Saving uploaded files to the file system in an ASP.NET Core MVC application is often the preferred choice for several reasons. Here are scenarios and justifications for when you might choose to store files on the file system:

  • Large Files or Media Content: For handling large files such as videos, images, or large documents, file systems are typically more efficient and faster than databases.
  • High-Volume File Access: If your application requires frequent access to uploaded files, file systems offer better performance with lower overhead than databases.
  • Simplifying Backup and Restore: Separating file storage from the database can simplify backup and restore processes, especially for large data sets.
  • Scalability: File systems are generally easier to scale out, especially when using cloud storage solutions or distributed file systems.
  • Cost-Effectiveness: Storing large amounts of data in a database can be more expensive than using file systems, particularly in cloud-hosted environments where storage costs are a consideration.
  • Reducing Database Load: Keeping files out of the database helps reduce its size and load, improving database performance and management.
  • Content Delivery: For content-driven applications (e.g., media sites, document libraries), file systems can be integrated with Content Delivery Networks (CDNs) for efficient content delivery.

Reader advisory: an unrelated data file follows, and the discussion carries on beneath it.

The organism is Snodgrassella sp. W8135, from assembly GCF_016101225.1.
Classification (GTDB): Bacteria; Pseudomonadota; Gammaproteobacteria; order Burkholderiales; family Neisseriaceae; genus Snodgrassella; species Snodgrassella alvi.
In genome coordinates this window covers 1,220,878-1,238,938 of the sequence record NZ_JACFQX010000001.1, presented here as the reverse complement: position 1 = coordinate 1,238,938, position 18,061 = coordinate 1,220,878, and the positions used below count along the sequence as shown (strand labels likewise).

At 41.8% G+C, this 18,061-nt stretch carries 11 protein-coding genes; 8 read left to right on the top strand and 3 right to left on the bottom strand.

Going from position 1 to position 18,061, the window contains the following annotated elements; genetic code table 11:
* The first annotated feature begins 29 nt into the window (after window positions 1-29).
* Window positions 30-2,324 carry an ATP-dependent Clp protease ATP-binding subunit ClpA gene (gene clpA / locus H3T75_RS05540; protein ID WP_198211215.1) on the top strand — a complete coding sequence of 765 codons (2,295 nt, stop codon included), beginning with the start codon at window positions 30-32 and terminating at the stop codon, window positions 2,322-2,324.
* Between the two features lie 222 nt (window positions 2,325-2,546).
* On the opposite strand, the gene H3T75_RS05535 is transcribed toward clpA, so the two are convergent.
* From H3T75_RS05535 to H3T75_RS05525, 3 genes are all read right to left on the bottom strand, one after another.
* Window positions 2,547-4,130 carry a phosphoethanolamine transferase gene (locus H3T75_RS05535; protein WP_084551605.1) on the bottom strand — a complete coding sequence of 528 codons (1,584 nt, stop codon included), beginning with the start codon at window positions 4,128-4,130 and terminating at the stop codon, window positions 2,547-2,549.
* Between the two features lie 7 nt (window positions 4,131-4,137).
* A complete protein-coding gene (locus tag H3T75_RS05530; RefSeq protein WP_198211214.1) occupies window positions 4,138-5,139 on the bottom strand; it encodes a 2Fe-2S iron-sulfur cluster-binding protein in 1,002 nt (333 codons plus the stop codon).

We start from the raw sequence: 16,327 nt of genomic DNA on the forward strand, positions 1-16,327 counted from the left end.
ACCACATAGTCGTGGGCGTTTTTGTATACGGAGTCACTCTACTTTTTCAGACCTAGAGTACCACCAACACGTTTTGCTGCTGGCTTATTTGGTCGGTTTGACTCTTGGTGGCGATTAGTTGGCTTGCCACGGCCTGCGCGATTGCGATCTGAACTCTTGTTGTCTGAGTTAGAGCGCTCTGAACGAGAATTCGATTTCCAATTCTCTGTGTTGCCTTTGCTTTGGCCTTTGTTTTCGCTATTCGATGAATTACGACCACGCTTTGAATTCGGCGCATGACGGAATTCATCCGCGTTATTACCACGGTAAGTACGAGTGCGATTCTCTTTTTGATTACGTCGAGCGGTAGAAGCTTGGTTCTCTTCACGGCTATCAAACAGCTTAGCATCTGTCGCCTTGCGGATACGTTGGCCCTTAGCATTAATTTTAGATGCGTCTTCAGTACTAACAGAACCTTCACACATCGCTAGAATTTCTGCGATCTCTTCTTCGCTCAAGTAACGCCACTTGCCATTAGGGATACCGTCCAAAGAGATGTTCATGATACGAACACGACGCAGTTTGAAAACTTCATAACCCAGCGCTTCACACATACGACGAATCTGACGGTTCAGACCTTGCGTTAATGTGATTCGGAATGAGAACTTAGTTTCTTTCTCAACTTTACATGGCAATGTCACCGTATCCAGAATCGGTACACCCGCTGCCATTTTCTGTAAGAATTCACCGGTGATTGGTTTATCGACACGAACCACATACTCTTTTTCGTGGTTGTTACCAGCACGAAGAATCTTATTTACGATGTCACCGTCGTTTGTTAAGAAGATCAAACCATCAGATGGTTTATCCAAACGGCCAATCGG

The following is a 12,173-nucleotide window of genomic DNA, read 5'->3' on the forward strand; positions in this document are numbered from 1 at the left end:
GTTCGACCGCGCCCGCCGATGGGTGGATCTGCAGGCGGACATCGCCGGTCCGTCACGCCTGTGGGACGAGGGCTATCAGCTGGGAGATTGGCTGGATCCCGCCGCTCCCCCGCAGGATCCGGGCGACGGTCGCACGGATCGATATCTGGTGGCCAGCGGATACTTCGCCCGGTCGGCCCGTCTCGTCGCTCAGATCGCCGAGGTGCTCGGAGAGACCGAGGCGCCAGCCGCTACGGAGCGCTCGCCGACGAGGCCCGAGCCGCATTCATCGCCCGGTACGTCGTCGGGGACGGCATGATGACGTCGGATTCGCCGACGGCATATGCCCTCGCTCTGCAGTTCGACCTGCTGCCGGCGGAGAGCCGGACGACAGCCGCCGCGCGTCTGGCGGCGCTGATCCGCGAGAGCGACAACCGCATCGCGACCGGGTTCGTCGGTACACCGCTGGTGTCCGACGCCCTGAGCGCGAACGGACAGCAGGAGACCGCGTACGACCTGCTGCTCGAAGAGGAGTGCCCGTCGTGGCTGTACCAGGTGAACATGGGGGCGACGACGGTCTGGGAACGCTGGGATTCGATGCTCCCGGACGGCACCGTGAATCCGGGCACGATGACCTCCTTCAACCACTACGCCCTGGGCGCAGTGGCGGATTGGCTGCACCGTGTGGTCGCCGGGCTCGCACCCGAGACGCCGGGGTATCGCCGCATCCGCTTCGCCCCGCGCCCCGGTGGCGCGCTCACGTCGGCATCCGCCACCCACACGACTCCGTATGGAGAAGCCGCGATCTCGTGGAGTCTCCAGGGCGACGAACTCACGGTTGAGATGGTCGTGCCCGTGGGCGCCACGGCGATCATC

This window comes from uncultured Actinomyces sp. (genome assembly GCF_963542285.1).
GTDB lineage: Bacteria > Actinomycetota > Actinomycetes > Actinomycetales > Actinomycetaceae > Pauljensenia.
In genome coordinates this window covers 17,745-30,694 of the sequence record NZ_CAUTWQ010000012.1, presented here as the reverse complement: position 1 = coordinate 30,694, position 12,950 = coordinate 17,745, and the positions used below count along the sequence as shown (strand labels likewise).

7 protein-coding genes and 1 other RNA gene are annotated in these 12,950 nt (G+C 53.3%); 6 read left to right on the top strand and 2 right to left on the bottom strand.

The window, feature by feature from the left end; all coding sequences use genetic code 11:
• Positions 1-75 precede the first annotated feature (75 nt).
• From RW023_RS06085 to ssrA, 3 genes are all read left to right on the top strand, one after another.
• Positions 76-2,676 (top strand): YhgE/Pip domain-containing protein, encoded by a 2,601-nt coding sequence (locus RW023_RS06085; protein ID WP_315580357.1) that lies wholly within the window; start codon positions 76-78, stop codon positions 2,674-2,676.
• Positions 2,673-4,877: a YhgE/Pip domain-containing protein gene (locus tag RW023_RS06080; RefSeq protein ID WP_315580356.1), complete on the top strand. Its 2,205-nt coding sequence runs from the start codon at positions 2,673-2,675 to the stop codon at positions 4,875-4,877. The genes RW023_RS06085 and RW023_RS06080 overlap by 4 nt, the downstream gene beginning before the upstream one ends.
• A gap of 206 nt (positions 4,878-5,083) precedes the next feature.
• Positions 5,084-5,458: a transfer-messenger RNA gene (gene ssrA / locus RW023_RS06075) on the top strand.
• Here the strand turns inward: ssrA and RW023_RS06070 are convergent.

Considerations for Storing Files in the File System:
  • Security: Implement proper security measures to protect files stored on the file system, especially if sensitive data is involved.
  • File Management: Develop a strategy for organizing, naming, and managing files to avoid conflicts and ensure efficient access.
  • Backup and Disaster Recovery: Ensure that processes are in place for backing up and recovering files stored on the file system.
  • Access Control: If your application requires complex file access control logic, you must implement this at the application level.

In the next article, I will discuss How to Display Images in ASP.NET Core MVC Application with Examples. In this article, I try to explain How to Save the Uploaded file to a Database in an ASP.NET Core MVC Application with Examples. I hope you enjoy this How to Save the Uploaded File to Database in ASP.NET Core MVC article.